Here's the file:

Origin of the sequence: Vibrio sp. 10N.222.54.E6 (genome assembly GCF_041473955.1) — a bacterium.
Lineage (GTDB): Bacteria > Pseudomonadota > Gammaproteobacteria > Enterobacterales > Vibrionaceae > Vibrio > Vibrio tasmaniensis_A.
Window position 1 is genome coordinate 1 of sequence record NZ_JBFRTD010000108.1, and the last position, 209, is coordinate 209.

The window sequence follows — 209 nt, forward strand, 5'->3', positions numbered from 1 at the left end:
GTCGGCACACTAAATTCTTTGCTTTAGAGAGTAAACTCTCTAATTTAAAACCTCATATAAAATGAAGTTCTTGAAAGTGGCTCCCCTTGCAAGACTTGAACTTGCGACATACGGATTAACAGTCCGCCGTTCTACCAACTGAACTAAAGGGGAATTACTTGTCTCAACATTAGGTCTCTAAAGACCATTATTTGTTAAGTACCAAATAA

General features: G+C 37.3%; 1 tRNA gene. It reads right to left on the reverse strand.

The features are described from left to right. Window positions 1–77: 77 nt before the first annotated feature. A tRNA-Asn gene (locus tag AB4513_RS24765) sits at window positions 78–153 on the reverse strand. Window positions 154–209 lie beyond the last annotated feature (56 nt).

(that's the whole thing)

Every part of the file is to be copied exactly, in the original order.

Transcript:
Origin of the sequence: Vibrio sp. 10N.222.54.E6 (genome assembly GCF_041473955.1) — a bacterium.
Lineage (GTDB): Bacteria > Pseudomonadota > Gammaproteobacteria > Enterobacterales > Vibrionaceae > Vibrio > Vibrio tasmaniensis_A.
Window position 1 is genome coordinate 1 of sequence record NZ_JBFRTD010000108.1, and the last position, 209, is coordinate 209.

The window sequence follows — 209 nt, forward strand, 5'->3', positions numbered from 1 at the left end:
GTCGGCACACTAAATTCTTTGCTTTAGAGAGTAAACTCTCTAATTTAAAACCTCATATAAAATGAAGTTCTTGAAAGTGGCTCCCCTTGCAAGACTTGAACTTGCGACATACGGATTAACAGTCCGCCGTTCTACCAACTGAACTAAAGGGGAATTACTTGTCTCAACATTAGGTCTCTAAAGACCATTATTTGTTAAGTACCAAATAA

General features: G+C 37.3%; 1 tRNA gene. It reads right to left on the reverse strand.

The features are described from left to right. Window positions 1–77: 77 nt before the first annotated feature. A tRNA-Asn gene (locus tag AB4513_RS24765) sits at window positions 78–153 on the reverse strand. Window positions 154–209 lie beyond the last annotated feature (56 nt).